WASHINGTON (November 14, 2000) -- The U.S. Catholic bishops' committee for the Catholic Campaign for Human Development (CCHD) approved, on Sunday, November 12, the allocation of $1million to fund educational and community-based organizing efforts related to crime and the criminal justice system in the United States.
Based on its thirty-year experience of helping poor people empower themselves, the Campaign recognizes the link between poverty and crime. People living in poverty are more often the victims of crime and, when they are the perpetrators of crimes, they often receive more severe penalties than those who have greater financial means. CCHD provides grants to community-based, self-help and economic development projects which aim to change the conditions which lead to poverty.
The Most Reverend John J. Leibrecht, Bishop of Springfield-Cape Girardeau, Missouri, and chairman of the U.S. Catholic Conference's CCHD committee, explained that this initiative is being launched in response to concerns raised by the U.S. Catholic bishops in their proposed statement, Responsibility, Rehabilitation, and Restoration: A Catholic Perspective on Crime and Criminal Justice. This is CCHD's first effort to fund an initiative focused on restorative justice, which includes wholeness and healing for victims, rehabilitation of offenders and security and safety for the public.
"The CCHD Committee believes that concrete steps are necessary in order to translate the bishops' concern into action," Bishop Leibrecht said. "CCHD decided to create this initiative in order to stimulate education and community action that will address concerns raised by crime victims and promote positive changes within the criminal justice system."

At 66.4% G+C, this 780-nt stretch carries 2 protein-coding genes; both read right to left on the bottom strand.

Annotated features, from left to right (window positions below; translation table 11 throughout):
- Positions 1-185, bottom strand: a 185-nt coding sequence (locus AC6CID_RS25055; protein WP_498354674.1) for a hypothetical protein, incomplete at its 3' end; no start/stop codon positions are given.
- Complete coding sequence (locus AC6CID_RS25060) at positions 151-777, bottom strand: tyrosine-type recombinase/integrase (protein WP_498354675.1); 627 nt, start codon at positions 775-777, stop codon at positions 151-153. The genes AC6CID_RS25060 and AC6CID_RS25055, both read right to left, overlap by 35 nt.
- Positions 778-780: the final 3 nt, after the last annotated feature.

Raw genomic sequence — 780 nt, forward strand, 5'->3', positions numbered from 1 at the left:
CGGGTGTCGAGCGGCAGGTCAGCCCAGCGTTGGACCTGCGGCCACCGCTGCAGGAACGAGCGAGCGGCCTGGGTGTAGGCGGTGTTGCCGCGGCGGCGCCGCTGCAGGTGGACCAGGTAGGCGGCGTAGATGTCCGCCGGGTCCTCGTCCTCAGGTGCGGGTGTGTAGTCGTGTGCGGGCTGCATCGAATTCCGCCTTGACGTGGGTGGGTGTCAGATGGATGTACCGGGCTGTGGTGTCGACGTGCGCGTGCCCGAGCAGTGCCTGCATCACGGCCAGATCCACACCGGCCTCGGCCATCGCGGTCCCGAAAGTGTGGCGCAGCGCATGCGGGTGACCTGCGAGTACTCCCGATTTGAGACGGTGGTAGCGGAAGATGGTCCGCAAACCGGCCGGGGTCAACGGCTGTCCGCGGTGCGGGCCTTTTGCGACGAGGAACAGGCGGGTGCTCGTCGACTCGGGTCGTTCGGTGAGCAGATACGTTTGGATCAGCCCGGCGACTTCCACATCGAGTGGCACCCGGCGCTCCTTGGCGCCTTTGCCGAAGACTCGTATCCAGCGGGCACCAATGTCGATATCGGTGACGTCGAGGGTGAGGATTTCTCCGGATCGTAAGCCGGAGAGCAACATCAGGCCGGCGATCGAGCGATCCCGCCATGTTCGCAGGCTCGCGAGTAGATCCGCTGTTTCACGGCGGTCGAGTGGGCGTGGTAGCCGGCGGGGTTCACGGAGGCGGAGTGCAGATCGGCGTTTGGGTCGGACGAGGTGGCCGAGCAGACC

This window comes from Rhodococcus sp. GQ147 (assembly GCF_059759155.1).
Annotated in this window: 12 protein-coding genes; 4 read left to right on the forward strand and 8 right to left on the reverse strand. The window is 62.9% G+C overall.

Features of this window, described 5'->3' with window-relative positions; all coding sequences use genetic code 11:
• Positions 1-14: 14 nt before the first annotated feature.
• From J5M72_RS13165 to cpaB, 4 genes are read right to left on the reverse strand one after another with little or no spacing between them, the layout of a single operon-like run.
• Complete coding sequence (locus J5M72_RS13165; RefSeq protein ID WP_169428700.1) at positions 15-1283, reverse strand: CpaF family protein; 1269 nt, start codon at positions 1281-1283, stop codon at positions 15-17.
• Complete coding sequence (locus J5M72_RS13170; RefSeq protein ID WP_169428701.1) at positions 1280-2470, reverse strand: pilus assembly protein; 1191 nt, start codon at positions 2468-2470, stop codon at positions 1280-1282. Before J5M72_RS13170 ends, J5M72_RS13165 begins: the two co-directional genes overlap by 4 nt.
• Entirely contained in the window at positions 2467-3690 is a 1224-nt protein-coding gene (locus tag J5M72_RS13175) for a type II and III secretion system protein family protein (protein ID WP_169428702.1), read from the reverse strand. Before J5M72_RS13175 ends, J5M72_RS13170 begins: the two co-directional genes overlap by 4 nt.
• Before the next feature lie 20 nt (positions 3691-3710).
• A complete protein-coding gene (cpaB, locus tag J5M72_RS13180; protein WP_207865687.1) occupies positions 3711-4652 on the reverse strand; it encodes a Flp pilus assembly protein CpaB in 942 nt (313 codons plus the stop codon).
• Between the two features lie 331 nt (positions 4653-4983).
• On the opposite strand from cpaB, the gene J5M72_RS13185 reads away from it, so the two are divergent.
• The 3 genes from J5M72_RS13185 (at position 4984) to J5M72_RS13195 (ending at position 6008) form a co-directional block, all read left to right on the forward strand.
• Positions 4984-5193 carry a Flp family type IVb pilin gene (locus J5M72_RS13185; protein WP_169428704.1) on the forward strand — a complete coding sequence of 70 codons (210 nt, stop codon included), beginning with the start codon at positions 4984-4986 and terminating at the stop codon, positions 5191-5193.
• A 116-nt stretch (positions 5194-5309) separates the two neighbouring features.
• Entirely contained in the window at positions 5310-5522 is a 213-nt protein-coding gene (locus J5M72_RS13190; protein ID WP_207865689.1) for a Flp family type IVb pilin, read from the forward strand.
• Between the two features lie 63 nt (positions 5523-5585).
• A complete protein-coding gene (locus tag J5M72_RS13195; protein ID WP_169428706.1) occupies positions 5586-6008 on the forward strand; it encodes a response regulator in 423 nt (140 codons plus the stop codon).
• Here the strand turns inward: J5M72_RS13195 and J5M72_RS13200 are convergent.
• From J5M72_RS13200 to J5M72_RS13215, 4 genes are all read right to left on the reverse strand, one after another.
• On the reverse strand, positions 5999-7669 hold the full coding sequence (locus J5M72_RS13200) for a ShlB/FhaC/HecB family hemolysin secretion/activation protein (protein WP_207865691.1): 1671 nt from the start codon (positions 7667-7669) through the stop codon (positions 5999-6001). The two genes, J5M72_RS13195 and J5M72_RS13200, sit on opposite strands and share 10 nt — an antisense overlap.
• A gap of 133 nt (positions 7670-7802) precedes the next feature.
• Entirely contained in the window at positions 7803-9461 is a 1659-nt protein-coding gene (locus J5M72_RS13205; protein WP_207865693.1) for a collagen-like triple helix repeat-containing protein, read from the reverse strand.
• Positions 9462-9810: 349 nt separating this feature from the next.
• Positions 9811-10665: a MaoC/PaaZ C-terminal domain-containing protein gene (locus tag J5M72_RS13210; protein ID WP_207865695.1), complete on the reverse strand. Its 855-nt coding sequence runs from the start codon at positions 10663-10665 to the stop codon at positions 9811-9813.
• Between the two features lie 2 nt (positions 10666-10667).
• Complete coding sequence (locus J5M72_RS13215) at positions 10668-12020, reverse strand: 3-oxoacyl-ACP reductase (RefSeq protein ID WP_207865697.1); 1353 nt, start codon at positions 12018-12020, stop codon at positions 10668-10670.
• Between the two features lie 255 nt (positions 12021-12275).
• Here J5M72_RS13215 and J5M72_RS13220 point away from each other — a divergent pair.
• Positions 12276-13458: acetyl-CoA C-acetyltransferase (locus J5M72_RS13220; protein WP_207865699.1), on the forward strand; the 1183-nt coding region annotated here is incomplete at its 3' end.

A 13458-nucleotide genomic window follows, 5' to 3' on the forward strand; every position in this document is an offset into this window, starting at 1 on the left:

The Campaign will offer up to $1 million in grants for both community organizing and education efforts. This funding is allocated from the Campaign's special 25th Anniversary Funds. These grants will be in addition to the $10.1 million announced earlier this year for the Campaign's regular funding cycle of community organizing and economic development projects.
Father Robert J. Vitillo, CCHD executive director, pointed to CCHD-funded projects which have already addressed some of the effects of crime or prevention of criminal activity. Such projects have enabled communities to shut down or demolish vacant buildings used as drug houses, created after-school programs for young people in order to keep them off the streets and out of gangs, established community policing, and helped families organize transportation to visit their loved ones in prison. "Our work against poverty and social injustice has sometimes taken us to the edge of the criminal justice system or just inside it," he said. "This program will enable us to focus some of our resources more specifically on criminal justice in an effort to promote positive changes for the victims of crime, those who have committed crimes and their loved ones, and our communities-at-large."
He added, "We have not lost sight of the complexity of the criminal justice system in this country; this complexity has contributed to the ineffectiveness of the present system. Through concerted, community-based efforts, initiated and led by the very people who are most affected by crime -- those living in poverty -- we can hope to address these issues in a serious and thoughtful way. The bishops have told us that, as Catholics and Americans, we can no longer watch passively as crime and violence take a toll on communities and our fellow citizens; neither can we watch passively as the system fails to rehabilitate prisoners and give them a reasonable chance at productive re-entry into society."
According to Fr. Vitillo, the projects must work toward structural and institutional changes in order to have an impact on the criminal justice system and on society itself. Tangible results will be important, as will the ability to create projects that could be tested and then replicated in other places. Finally, Fr. Vitillo said, project applicants will receive priority consideration when they involve ex-offenders, family members of offenders, or low-income crime victims and their families, in keeping with the CCHD mandate to support projects which are led by people living in poverty.
Educational grant monies will be made available to dioceses and other organizations which collaborate to educate Catholics and others to look at criminal justice issues in a more humane manner. Priority will be given to requests from creative programs that can be replicated across the country.
More detailed information about the grant process will be available after December 15. To receive a copy of a Criminal Justice Initiative RFP, write to CCHD, 3211 4th Street, N.E., Washington, D.C. 20017-1194.
For more information, contact Barbara Stephenson at 202-541-3364.